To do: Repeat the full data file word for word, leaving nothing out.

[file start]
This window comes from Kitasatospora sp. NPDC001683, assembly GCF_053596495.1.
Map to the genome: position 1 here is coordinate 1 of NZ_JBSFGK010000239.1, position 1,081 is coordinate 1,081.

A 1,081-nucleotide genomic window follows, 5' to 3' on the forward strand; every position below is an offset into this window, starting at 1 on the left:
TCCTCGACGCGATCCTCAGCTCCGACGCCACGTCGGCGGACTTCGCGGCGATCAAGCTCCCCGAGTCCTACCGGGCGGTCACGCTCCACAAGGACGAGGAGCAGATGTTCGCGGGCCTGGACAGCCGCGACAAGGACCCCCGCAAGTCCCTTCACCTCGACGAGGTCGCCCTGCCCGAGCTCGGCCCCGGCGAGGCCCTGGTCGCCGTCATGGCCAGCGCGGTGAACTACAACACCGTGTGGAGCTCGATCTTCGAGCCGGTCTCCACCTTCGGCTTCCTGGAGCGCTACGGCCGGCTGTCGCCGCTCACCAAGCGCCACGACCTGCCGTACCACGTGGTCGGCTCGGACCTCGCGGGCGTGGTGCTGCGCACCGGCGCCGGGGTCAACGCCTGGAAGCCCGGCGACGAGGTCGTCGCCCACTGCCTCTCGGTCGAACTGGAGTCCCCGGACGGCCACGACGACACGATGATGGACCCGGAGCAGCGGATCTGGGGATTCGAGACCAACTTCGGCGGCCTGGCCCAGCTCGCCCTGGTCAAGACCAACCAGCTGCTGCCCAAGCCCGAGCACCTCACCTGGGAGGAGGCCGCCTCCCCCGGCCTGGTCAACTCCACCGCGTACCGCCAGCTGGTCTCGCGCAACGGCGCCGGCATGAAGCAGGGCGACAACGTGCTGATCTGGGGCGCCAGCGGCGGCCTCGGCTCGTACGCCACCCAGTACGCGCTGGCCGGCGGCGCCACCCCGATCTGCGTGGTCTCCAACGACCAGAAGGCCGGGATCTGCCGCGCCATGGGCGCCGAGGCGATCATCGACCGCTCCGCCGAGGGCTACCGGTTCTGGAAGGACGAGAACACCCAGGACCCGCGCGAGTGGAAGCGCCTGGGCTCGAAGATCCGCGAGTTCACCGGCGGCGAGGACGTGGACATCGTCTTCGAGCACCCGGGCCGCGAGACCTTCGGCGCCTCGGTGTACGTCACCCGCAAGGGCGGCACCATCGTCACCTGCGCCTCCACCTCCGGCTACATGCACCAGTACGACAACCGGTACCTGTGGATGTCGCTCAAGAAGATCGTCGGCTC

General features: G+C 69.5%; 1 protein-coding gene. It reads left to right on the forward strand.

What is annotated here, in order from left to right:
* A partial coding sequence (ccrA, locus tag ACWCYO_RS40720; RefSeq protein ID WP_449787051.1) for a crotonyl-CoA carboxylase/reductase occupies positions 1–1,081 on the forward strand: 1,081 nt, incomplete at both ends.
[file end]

This window comes from Kitasatospora sp. NPDC001683, assembly GCF_053596495.1.
Map to the genome: position 1 here is coordinate 1 of NZ_JBSFGK010000239.1, position 1,081 is coordinate 1,081.

A 1,081-nucleotide genomic window follows, 5' to 3' on the forward strand; every position below is an offset into this window, starting at 1 on the left:
TCCTCGACGCGATCCTCAGCTCCGACGCCACGTCGGCGGACTTCGCGGCGATCAAGCTCCCCGAGTCCTACCGGGCGGTCACGCTCCACAAGGACGAGGAGCAGATGTTCGCGGGCCTGGACAGCCGCGACAAGGACCCCCGCAAGTCCCTTCACCTCGACGAGGTCGCCCTGCCCGAGCTCGGCCCCGGCGAGGCCCTGGTCGCCGTCATGGCCAGCGCGGTGAACTACAACACCGTGTGGAGCTCGATCTTCGAGCCGGTCTCCACCTTCGGCTTCCTGGAGCGCTACGGCCGGCTGTCGCCGCTCACCAAGCGCCACGACCTGCCGTACCACGTGGTCGGCTCGGACCTCGCGGGCGTGGTGCTGCGCACCGGCGCCGGGGTCAACGCCTGGAAGCCCGGCGACGAGGTCGTCGCCCACTGCCTCTCGGTCGAACTGGAGTCCCCGGACGGCCACGACGACACGATGATGGACCCGGAGCAGCGGATCTGGGGATTCGAGACCAACTTCGGCGGCCTGGCCCAGCTCGCCCTGGTCAAGACCAACCAGCTGCTGCCCAAGCCCGAGCACCTCACCTGGGAGGAGGCCGCCTCCCCCGGCCTGGTCAACTCCACCGCGTACCGCCAGCTGGTCTCGCGCAACGGCGCCGGCATGAAGCAGGGCGACAACGTGCTGATCTGGGGCGCCAGCGGCGGCCTCGGCTCGTACGCCACCCAGTACGCGCTGGCCGGCGGCGCCACCCCGATCTGCGTGGTCTCCAACGACCAGAAGGCCGGGATCTGCCGCGCCATGGGCGCCGAGGCGATCATCGACCGCTCCGCCGAGGGCTACCGGTTCTGGAAGGACGAGAACACCCAGGACCCGCGCGAGTGGAAGCGCCTGGGCTCGAAGATCCGCGAGTTCACCGGCGGCGAGGACGTGGACATCGTCTTCGAGCACCCGGGCCGCGAGACCTTCGGCGCCTCGGTGTACGTCACCCGCAAGGGCGGCACCATCGTCACCTGCGCCTCCACCTCCGGCTACATGCACCAGTACGACAACCGGTACCTGTGGATGTCGCTCAAGAAGATCGTCGGCTC

General features: G+C 69.5%; 1 protein-coding gene. It reads left to right on the forward strand.

What is annotated here, in order from left to right:
* A partial coding sequence (ccrA, locus tag ACWCYO_RS40720; RefSeq protein ID WP_449787051.1) for a crotonyl-CoA carboxylase/reductase occupies positions 1–1,081 on the forward strand: 1,081 nt, incomplete at both ends.